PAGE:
AMERICAN TV in the mid '60s was hot on cute spooks. Shows like Bewitched, where a puckish housewife did nothing more scary than twitch her nose, were all the rage. Another shadowy sitcom was The Munsters, a hit over there but never quite a cult on this side of the Atlantic.
However any famous TV show is worth hanging a licence on, and so we get, 25 years after the first broadcasts crypt out, The Munsters computer game.
The running gag of the show was that although caked in mad Max Factor and looking like death warmed up, the members of Famly Munster were nice guys and ghouls.
The game is based on the idea that as a punishment for all this niceness the Prince of Darkness has sent his truly evil mobsters to kidnap the one normal character, Marilyn. In order to release her from the demonic clutches, the rest of the Munsters have to wander through their house, collecting bits in the right order.
It takes three Munsters to get through the game, you control each in turn. First off is Lily, who gets this, that and the other and activates Granpa, who then has to head off somewhere else followed by Herman, who finally takes over.
Against the massed ranks of Old Nick's army you have spells. These look remarkably like glowing tennis balls - ever seen a glowing tennis ball? But lob them at the spooky sprites which ingest Schloss Munster and you won't go far wrong.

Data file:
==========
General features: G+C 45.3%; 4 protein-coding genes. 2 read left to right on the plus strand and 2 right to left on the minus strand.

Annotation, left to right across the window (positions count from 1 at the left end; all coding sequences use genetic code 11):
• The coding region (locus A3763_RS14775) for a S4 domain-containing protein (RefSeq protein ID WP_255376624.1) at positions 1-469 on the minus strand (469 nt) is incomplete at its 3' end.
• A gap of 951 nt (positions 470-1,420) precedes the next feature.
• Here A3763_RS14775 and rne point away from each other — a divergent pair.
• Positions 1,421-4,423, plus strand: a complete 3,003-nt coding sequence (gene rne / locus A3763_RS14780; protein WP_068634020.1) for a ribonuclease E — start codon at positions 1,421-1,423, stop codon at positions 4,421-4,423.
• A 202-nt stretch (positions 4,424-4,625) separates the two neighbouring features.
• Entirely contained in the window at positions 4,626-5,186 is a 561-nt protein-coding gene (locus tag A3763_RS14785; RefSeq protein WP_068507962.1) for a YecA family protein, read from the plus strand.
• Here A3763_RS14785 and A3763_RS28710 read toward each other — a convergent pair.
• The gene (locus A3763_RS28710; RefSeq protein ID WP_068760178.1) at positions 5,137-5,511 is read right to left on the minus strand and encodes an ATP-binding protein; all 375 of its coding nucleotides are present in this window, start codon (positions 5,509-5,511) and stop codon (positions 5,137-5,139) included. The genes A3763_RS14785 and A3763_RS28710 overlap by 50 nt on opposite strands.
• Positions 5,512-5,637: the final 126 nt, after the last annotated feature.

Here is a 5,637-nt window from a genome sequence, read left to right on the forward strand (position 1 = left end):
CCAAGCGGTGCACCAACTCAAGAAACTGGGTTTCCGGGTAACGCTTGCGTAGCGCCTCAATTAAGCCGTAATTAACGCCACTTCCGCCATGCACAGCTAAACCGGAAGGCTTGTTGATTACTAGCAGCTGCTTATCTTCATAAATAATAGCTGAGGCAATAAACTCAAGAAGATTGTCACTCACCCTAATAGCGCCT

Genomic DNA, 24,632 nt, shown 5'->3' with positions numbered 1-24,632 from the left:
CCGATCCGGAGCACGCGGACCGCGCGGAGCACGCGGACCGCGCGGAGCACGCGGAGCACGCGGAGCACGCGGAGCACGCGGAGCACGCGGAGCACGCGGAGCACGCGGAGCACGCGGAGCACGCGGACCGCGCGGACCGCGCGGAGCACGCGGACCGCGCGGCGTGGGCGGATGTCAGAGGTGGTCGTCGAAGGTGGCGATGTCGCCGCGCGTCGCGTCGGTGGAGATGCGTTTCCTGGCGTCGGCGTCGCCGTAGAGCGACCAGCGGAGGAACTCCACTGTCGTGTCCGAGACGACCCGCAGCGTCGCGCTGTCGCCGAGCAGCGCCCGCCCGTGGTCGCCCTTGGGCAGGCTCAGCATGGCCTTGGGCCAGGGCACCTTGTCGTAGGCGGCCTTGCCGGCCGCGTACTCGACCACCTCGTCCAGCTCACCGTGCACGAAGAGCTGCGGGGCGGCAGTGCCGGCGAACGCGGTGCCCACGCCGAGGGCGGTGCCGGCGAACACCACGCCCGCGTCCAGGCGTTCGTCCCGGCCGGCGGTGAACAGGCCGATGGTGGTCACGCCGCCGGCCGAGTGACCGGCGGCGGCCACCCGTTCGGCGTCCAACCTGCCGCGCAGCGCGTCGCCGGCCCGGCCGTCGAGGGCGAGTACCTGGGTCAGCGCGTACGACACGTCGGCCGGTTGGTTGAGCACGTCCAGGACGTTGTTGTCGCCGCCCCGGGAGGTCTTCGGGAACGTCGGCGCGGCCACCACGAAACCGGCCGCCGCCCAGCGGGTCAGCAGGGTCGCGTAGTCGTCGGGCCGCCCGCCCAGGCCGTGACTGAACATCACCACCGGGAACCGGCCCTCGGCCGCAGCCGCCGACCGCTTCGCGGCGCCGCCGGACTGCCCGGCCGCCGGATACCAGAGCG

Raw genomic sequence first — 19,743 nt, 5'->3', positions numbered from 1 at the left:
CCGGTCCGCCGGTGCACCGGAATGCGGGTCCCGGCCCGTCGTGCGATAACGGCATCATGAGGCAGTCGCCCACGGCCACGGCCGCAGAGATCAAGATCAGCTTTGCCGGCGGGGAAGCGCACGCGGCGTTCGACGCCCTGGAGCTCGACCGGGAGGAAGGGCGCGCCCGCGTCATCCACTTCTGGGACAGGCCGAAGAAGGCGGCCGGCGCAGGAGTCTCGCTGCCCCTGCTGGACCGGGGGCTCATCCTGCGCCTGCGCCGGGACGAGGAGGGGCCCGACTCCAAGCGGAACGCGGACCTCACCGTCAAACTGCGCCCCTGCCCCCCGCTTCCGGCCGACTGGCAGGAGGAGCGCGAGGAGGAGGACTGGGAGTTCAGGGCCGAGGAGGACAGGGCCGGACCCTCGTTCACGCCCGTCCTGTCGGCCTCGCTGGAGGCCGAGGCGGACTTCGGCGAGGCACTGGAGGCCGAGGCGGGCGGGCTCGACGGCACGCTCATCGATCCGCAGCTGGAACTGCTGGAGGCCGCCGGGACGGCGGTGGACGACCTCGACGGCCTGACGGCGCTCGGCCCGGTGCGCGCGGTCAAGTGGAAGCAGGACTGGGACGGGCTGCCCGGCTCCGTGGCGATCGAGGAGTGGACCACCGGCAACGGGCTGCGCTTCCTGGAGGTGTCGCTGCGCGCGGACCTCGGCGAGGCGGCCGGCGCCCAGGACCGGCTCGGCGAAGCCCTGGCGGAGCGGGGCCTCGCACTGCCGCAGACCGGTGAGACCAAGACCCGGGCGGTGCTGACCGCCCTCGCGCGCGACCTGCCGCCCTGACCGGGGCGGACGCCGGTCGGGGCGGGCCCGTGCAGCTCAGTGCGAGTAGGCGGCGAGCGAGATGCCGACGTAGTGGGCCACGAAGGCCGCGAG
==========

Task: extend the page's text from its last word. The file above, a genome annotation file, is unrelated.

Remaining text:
The house is depicted in two dimensions. You can walk along the floor up and down stairs, but that's it for manoeuvres.
The graphics are pretty, lots of background detail and interesting objects which, if you can't collect them, do absolutely nothing. Once collected, objects disappear for good and play no further role in the game beyond letting the character complete his, her or its part in the, erm, plot.
The ectoplasmic enemy swoop from out of the ceiling, behind the doors or from the stairwell. Some can be zapped by the balls, others have to be dodged. This isn't always possible, and close study of the perambulatory habits of the nastier customers is needed to prevent al all to frequent demise.
There's only one life per game, and this is lost either as a result of energy depletion by lots of small spooks, or by total lifeforce removal following a brush with a really evil entity.
This game is so scary that it frightened my Amiga into not working unless I took out its extra memory and hid it under the duvet. "Amiga - All Models" boasts the box. This is not true - only 512k machines will run The Munsters.
The fact that there is precious little to do is partially hidden by the way in which it is far too easy to die and start again from the beginning. Pictures are so-so, sound is minimal, as is the chance of this game holding any Amiga owner's interest for more than 10 minutes.